22 juin 2015

Vous connaissez Bill Finger?

Comme tout le monde, j'avais toujours cru que Bob Kane était le créateur de Batman. Après tout, c'est lui qui reçoit tout le crédit de la création du personnage dans les BD et les films du Dark Knight.

Imaginez mon étonnement lorsque j'ai découvert que le véritable créateur de Batman est en fait... Bill Finger.

Voici la vraie histoire de la création de Batman:

Bob Kane, The Official Creator Of Batman, Didn't Create Jack Squat

In 1938, Bob Kane was a young comic book artist trying to come up with a new superhero that could rival the extremely popular Superman. (...) Kane decided to enlist the help of a friend, a freelance writer named Bill Finger, to help develop the paper-thin idea he had. This translated to getting someone else to do the bulk of the work for him.

"Bob's original vision included no story of any kind," Marc explains. "He drew the first sketches, which Bill then completely overhauled, including pointing to 'bat' in the dictionary and suggesting Batman's cowl resemble [an actual bat]." Finger also wrote Batman's "murdered parents" origin story, as well as the first stories to feature Robin, Catwoman, The Penguin, The Riddler, The Scarecrow, Commissioner Gordon, Gotham City, the batmobile, Batman's secret identity, and the nickname "The Dark Knight." Essentially, Bill Finger gave life to Batman in every sense of the word other than magically transporting himself into one of the comics and impregnating Martha Wayne. To reiterate, he did all of that work based on one Bob Kane illustration, which looked like this:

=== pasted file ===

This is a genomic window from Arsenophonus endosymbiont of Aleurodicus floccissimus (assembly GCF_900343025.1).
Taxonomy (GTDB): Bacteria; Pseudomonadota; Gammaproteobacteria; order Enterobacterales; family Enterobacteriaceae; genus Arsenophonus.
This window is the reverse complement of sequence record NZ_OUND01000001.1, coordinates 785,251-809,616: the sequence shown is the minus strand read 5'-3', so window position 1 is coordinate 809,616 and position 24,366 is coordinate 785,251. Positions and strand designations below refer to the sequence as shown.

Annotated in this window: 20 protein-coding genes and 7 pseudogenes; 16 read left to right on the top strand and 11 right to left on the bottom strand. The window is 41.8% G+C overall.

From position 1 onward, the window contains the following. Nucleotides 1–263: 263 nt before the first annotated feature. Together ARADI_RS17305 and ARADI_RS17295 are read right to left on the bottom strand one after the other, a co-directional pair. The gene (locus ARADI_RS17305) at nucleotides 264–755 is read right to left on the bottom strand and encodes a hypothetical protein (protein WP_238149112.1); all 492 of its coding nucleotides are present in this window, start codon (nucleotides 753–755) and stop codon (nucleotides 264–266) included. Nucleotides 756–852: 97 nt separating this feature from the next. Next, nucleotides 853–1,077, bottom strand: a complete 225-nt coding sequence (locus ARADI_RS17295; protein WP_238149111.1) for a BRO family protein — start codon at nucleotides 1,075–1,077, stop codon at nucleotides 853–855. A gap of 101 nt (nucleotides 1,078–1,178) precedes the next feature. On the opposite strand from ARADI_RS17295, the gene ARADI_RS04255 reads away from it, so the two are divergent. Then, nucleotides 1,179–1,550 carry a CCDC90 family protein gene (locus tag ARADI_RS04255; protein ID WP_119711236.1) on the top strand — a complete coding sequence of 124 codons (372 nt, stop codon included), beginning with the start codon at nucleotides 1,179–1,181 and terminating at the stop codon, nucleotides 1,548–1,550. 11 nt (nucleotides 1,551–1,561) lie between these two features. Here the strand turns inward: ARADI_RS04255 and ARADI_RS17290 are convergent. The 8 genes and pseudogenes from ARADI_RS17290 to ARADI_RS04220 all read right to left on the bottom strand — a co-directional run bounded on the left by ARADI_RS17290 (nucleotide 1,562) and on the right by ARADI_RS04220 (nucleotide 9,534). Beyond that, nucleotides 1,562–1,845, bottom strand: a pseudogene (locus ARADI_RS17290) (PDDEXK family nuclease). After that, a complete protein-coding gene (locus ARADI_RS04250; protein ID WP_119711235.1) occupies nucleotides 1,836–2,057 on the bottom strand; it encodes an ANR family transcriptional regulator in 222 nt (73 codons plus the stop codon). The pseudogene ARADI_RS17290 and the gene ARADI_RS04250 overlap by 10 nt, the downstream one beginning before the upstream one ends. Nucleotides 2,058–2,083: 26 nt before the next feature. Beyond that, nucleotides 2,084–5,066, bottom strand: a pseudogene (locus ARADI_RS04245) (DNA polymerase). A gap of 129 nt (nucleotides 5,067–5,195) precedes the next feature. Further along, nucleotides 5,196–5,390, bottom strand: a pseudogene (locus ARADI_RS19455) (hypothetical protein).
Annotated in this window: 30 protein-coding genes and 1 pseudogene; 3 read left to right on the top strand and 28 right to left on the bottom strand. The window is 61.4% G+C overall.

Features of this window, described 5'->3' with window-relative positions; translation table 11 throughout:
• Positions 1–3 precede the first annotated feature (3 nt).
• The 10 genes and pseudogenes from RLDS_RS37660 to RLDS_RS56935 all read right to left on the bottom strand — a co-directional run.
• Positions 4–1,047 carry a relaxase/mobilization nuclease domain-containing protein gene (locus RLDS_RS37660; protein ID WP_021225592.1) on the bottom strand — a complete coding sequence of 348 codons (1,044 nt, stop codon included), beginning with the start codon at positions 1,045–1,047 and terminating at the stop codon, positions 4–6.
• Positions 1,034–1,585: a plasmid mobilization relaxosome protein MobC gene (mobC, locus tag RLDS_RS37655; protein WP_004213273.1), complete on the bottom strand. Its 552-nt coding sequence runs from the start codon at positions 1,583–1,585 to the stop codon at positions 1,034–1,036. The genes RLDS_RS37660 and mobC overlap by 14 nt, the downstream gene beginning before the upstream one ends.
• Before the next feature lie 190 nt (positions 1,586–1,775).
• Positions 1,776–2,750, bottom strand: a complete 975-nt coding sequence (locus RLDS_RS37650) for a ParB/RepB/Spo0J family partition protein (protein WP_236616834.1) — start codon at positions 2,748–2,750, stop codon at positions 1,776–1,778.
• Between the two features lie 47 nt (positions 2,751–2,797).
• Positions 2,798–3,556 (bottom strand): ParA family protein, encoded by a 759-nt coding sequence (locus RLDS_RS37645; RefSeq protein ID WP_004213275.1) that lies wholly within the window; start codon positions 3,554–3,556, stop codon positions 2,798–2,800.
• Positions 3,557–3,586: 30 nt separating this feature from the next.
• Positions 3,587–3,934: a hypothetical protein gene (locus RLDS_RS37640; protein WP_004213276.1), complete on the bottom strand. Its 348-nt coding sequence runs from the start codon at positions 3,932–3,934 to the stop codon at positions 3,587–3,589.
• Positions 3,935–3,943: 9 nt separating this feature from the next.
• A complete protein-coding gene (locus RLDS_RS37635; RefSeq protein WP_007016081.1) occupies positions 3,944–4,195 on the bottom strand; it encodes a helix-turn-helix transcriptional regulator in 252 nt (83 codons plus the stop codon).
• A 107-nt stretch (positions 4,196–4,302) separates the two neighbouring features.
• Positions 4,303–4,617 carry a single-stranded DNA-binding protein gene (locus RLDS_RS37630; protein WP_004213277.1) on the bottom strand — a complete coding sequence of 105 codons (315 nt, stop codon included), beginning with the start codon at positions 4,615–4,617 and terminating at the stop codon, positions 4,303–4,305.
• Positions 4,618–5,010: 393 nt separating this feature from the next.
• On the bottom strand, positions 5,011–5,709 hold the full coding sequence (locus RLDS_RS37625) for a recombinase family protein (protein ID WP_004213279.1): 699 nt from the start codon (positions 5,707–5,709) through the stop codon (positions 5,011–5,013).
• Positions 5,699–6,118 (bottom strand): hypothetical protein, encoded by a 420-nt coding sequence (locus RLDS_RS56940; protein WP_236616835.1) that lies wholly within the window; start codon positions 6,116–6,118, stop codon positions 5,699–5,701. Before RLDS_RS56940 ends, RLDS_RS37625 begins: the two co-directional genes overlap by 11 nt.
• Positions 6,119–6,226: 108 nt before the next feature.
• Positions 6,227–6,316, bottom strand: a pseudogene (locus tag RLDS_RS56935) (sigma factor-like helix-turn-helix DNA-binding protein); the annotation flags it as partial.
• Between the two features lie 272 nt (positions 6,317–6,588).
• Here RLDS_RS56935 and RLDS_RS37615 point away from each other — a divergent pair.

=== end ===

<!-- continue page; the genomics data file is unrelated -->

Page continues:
That drawing is pretty much all Bob Kane contributed to the creation of Batman, and Bill Finger reworked it because it was so clearly, painfully stupid.

"I give Bob credit for initiating the creation of the character," Marc says. "That's it. In those days, there was no platform from which Bob could reach people regularly (they didn't do store events or TV appearances). Batman became popular because of the stories." And Bill Finger wrote all of the stories. However, the reason why so many people still haven't heard about Finger is ...

Bob Kane Was Almost Cartoonishly Evil

According to Marc, "Bob Kane did not write a single Batman story in his life." And that's fine, considering that Kane was initially meant only to provide the art ... but he also barely did that. For the first few issues, he produced much of his output by copying and/or outright tracing stuff from other publications.


However, when even tracing started to feel too much like work, Kane simply hired ghost-artists. It got to the point where Bob Kane was the sole person credited on every Batman story, despite often not writing or drawing a single panel. So why does every Bat comic still include the credit "Created by Bob Kane"? In the 1940s, writer Jerry Siegel and artist Joe Shuster, the creators of Superman, were trying to get the rights to the character back from DC, and hoped to recruit Kane for a joint suit against the company. Faster than you can say, "Holy dick move, Batman," Kane allegedly ratted them out to DC, giving the company plenty of time to mount a legal defense, and scoring Kane a lot of points with DC.

He cashed in those points to negotiate a better deal for himself, and his new contract included a provision that Kane would always and forever be credited as the sole creator of Batman.